Legalizing marijuana in Texas
A number of people have argued they Medical Marijuana Legalization (MML), is a step with more adverse effects including, public health risks and threat to human safety as well as a leading cause of increasing crime rates. Recently, some states in the USA have passed laws legalizing cannabis for medical purposes, and, Texas is no exception. This has resulted in the reigniting of both political and public interest in the effects the legalization of marijuana has had on a range of outcomes. The main method used in this research was relying on the United States panel data of Texas, where the association between Texas MML and the state’s crime rates were analyzed. Also, information on the relationship between legalization of marijuana and treatment of diseases, particularly epilepsy, available on a number of peer-reviewed journals on Google Scholar and Research Gate, was assessed.
These health issues include acute marijuana intoxication effects on driving abilities, the relationship between marijuana and opioid use, accidental ingestion of products from marijuana by children and its effects and whether there will be an increase in health problems related to marijuana use, for instance, drug dependence or addiction, psychosis as well as pulmonary disorders (Chiu, 2018). As a result of this arguments on the ever-changing world, more research is required urgently to understand in a better way the impact marijuana legalization has on public health. Problem Statement Parents to children suffering from epilepsy that is resistant to treatment have been looking for solutions that promise to help. A number of them have turned to marijuana in a bid to help in the reduction of seizure exposure owing to its ease in availability.
However, there are concerns about the side effects cannabidiol-based drugs has on those administered with them including sedation, interactions with other drugs, and potential disturbances of brain development (Szaflarski & Sirven, 2017, pp. A number of states offer protection to physicians, but these must have the knowledge of both federal and state laws as well as their implications. Moreover, for parents to carry medical marijuana across various states, of having such products transported to them, is an illegal practice (Devinsky, 2014, pp. In 2015, the Texas legislature passed the Texas Compassionate Use Act (Senate Bill 339) requiring that the Department of Public Safety should create a secure registry of physicians who treat epilepsy for the purpose of prescribing low-THC cannabis to patients who have been diagnosed with epilepsy that’s resistant to treatment (DPS Web Team, 2018).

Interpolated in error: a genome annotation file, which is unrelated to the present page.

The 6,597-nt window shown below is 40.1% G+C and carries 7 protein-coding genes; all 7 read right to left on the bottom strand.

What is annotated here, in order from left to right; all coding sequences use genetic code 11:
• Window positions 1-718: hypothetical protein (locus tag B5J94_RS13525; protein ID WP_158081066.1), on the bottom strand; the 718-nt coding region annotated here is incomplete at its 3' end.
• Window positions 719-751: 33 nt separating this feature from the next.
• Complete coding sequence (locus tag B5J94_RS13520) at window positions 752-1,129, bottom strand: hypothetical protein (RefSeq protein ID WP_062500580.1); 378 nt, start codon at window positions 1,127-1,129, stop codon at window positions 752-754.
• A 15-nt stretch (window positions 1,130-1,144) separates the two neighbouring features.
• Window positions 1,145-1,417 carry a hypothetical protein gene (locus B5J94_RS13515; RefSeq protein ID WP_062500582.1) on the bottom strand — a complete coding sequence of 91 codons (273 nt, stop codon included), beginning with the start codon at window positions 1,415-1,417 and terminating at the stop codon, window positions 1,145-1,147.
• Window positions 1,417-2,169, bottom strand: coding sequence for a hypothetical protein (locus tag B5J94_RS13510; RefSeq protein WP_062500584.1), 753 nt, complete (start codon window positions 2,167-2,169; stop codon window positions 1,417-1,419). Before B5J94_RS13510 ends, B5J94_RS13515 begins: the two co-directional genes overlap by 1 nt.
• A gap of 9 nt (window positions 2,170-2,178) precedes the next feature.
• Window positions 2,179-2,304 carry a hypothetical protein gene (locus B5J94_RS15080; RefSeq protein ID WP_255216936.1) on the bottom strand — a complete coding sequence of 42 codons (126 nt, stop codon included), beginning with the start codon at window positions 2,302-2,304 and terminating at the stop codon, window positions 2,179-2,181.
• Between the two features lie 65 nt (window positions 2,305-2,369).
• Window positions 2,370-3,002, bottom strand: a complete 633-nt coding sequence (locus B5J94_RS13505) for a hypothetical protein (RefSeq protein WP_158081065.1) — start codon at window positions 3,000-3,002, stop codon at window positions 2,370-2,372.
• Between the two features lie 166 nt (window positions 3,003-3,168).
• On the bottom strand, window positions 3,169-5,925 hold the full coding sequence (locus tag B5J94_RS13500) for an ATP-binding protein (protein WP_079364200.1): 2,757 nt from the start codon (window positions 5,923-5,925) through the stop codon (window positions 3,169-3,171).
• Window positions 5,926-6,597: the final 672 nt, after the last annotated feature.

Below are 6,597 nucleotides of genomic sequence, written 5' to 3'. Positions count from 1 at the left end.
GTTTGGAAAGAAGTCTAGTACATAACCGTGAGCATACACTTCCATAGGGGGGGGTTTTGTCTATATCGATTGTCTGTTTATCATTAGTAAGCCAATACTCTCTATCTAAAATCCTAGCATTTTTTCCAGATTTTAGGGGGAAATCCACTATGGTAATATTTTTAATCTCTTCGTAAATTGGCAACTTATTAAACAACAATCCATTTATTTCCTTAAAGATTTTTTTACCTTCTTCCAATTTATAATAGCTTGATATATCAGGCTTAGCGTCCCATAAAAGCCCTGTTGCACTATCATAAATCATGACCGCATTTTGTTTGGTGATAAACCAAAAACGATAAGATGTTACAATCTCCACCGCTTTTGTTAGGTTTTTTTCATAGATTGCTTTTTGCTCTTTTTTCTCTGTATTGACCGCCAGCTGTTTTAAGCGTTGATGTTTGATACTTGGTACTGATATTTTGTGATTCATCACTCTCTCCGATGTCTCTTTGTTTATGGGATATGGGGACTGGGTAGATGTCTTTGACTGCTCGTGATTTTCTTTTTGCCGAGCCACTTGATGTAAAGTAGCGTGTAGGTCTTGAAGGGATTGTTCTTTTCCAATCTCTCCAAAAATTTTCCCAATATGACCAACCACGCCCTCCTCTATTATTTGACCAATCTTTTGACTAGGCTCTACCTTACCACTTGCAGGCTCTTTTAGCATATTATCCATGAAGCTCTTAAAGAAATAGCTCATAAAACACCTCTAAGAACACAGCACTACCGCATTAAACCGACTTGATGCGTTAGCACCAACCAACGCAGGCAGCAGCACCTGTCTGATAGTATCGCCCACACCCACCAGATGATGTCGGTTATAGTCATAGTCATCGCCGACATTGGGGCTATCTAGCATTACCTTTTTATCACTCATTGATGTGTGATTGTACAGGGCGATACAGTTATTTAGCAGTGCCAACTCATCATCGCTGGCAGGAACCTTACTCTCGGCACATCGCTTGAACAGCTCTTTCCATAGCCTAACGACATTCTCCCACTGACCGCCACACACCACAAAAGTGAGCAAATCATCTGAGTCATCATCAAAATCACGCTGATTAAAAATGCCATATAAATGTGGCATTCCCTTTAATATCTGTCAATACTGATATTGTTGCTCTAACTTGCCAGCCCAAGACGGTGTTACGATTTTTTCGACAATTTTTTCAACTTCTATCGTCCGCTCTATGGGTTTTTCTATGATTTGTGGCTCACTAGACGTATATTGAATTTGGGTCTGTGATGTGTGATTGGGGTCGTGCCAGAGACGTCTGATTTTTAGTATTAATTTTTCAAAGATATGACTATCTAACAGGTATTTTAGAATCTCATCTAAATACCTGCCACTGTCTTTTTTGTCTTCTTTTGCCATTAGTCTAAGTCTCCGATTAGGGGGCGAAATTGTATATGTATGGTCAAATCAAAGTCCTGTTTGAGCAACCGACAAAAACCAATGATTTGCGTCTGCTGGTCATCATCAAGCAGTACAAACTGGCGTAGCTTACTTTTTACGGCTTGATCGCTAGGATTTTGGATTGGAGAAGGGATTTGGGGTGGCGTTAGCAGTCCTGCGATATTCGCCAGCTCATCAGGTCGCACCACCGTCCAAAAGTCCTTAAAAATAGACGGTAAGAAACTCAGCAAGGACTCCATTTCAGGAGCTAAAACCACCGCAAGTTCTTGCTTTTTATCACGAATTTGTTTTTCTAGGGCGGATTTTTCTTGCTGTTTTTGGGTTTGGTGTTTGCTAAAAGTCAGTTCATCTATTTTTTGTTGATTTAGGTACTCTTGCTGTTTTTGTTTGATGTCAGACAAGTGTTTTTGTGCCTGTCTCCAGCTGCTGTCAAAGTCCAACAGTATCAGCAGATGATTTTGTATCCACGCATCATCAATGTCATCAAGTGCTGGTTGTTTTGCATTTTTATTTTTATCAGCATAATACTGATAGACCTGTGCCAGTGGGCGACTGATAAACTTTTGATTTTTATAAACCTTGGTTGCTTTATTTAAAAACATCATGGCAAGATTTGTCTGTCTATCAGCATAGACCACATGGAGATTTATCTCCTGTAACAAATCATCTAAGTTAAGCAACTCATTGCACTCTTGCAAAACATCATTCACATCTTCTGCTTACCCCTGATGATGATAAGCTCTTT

The bill also required that physicians be licensed to dispense these drugs to be administered to patients under very specific circumstances. More than two years later, this law saw results when in February, 2018, the first person, a six year old girl, was legally treated with marijuana by a nurse to cure her epilepsy. The research involved 214 people who received Epidiolex for twelve weeks or more with the results being published in Lancet Neurology (Solis,2017). The results of this study recorded a decrease in epileptic seizures by 54%. Those who were undergoing anti seizure therapy with clobazam (Onfi), seemed to respond better than those not taking the medication. Moreover, Epidiolex recorded some promising results when one was administered to children and adults with Lennox Gastaut syndrome (LGS) and another to children with Dravet Syndrome.
The results showed a decrease in drop seizures by 40% for the LGS studies with the Dravet study also recorded a 40% decrease in convulsive seizures (Solis, 2017). Some medical interactions with the body are expected, hence the need for further study on the subject (H. W. Wilson Company, 2014). The open-labeled study discussed above also involved safety studies from the 214 people. More than 10% of the people reported to have some side effects including sleepiness (21%), diarrhea (17%), fatigue (17%) and decreased appetite (16%). This is the reason why some states, like Texas have passed laws to offer treatment reducing seizures by the use of medical marijuana. Nonetheless, this option should only be considered when prescribed by a physician after a thorough evaluation on the patient is done in a specialized epilepsy center, and that is only after all the other pharmacological and non-pharmacological treatments have been tried and failed to work.
In my own opinion, being a person with epilepsy, I believe this move is a good one that will revolutionize the health sector. However, the best results will be received if one works with a licensed physician in order to get the best results and make the best decisions. If a way is made for the federal state to remove the constraints to research on cannabis to improve safety of the drug and support access to medical marijuana to licensed physicians, then intractable epilepsy will easily be treated. com/opinion/editorials/article/Texas-dopey-rules-on-medical-marijuana-need-a-12955577. php Devinsky, O. Commentary: Medical Marijuana Survey & Epilepsy. Epilepsia, 56(1), 7-8. doi:10. Marijuana reform. Hegde, M. , Santos-Sanchez, C. , Hess, C. P. (2018, April 19). Expansion Of Texas Medical Marijuana Laws Gaining Traction Among Lawmakers.
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